Postoperative Hypoesthesia Among Bilateral Sagittal Split Osteotomy Patients Clinical Trial
In-person Randomized Control Trial of the Incidence of Postoperative Hypoesthesia Among Bilateral Sagittal Split Osteotomy Patients Treated With Ultrasonic vs. Reciprocating Saw Instrumentation
The aim of this prospective study is to analyze the postoperative paresthesias experienced in patients who undergo bilateral sagittal split osteotomies (BSSO) using an ultrasonic saw, versus a reciprocating saw. Patients included in the study are ages 15-45 scheduled to undergo BSSO surgery at the University of California, San Francisco. One side of the patient's mandible will be instrumented with either the Stryker Sonopet ultrasonic saw or traditional reciprocating saw, while the other side will receive the remaining intervention (determined via randomization on the day of surgery). Patient paresthesias will then be analyzed on each side for 3 months postoperatively (at postoperative days: 1, 7, 14, 28, and 84). Sensory examinations will be carried out by blinded examiners using von Frey hairs and two point discrimination testing. Patients will also subjectively rate their sensation on each side. The results will then be analyzed to determine if patient paresthesias, including the severity and duration, differed depending on which instrument was used, the ultrasonic or reciprocating saw.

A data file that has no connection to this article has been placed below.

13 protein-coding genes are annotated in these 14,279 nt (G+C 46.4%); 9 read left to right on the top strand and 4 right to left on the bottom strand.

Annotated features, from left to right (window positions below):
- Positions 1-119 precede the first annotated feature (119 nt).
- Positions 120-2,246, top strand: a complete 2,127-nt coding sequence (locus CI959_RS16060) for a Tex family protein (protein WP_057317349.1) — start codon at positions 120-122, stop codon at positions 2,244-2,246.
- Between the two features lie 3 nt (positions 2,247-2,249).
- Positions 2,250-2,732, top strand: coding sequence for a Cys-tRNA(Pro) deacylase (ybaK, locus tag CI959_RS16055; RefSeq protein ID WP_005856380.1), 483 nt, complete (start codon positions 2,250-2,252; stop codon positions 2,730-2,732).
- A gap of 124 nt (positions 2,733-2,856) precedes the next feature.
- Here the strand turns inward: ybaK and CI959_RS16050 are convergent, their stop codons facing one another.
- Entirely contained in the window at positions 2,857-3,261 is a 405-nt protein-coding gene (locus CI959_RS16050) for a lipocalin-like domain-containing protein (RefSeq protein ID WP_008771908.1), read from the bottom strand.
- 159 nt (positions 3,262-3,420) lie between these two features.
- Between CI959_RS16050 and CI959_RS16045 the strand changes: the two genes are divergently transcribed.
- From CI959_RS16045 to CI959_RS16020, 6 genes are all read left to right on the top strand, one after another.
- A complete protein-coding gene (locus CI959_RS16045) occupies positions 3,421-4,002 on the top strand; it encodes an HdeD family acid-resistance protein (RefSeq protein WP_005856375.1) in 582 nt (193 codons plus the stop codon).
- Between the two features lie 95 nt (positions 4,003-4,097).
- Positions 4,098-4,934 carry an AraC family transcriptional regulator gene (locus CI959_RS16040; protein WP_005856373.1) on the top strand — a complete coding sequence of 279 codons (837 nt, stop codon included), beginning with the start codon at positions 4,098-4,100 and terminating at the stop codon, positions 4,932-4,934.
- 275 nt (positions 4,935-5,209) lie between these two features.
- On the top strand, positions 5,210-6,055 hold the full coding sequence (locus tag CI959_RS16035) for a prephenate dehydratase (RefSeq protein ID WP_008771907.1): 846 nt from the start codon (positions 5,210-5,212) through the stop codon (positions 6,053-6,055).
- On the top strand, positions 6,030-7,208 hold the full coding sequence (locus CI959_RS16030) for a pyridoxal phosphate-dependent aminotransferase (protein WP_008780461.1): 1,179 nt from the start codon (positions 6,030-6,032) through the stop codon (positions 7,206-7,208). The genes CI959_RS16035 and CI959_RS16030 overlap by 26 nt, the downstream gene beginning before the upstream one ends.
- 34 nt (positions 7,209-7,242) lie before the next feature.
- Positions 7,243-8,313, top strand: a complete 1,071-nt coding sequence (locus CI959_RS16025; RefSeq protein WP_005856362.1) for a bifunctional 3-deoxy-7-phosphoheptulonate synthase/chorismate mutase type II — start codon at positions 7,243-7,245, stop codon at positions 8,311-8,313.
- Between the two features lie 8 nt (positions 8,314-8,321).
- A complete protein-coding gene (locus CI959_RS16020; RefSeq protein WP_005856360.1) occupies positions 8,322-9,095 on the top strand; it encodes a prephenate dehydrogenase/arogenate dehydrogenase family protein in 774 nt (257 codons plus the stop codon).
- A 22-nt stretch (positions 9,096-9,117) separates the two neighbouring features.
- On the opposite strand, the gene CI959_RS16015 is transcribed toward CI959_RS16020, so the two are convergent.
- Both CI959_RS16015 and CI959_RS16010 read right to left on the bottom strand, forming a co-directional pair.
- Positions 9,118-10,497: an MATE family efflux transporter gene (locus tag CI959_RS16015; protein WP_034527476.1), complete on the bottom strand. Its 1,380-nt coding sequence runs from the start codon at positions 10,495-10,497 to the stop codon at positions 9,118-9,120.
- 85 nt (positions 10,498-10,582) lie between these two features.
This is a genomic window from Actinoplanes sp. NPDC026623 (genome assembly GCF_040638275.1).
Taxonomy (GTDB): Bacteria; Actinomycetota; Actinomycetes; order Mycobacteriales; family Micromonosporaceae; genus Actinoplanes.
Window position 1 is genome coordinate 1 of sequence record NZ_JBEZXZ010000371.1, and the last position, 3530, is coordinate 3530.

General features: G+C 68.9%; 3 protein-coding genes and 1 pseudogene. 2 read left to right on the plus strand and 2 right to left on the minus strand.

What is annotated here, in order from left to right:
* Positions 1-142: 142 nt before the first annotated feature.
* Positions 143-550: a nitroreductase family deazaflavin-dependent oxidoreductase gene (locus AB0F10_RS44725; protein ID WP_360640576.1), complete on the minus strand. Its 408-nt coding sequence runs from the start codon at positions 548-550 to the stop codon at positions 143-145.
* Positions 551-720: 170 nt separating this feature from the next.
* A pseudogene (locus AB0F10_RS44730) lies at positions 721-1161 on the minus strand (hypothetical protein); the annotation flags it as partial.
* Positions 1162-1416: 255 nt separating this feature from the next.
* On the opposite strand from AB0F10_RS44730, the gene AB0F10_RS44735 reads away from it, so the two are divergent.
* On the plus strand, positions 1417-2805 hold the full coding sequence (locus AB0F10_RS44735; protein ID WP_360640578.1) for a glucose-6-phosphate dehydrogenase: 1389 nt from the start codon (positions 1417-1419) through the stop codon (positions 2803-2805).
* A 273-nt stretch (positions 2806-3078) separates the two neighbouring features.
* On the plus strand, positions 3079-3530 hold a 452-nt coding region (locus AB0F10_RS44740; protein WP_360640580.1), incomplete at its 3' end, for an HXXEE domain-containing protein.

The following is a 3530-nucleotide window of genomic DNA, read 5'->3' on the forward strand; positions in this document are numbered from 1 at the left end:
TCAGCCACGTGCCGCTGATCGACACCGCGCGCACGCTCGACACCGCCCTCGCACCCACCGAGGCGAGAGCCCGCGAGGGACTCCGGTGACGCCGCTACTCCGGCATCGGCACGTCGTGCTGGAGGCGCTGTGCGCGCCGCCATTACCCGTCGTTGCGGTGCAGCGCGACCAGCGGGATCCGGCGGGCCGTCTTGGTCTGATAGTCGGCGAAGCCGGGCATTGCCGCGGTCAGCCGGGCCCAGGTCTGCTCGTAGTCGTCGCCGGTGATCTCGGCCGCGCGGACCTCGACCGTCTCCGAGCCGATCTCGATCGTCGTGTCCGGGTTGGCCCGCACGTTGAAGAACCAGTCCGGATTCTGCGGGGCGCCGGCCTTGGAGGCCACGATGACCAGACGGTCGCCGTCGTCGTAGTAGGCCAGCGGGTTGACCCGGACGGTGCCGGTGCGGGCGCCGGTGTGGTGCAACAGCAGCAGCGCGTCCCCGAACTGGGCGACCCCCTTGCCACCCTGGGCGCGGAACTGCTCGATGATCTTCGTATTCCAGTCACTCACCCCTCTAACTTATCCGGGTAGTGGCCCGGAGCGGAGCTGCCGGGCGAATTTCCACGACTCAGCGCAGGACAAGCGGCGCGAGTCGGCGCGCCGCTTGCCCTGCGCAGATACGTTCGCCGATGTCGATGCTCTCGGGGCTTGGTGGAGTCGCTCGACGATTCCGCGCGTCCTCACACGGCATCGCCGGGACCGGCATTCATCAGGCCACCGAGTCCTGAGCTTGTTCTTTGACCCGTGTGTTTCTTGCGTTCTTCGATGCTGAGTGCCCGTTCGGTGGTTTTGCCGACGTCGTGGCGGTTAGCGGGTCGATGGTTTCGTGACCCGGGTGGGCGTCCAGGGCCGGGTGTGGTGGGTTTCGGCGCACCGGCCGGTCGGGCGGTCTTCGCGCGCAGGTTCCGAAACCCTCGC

|Source||University of California, San Francisco|
|Status||Enrolling by invitation|
|Start date||July 20, 2021|
|Completion date||July 2022|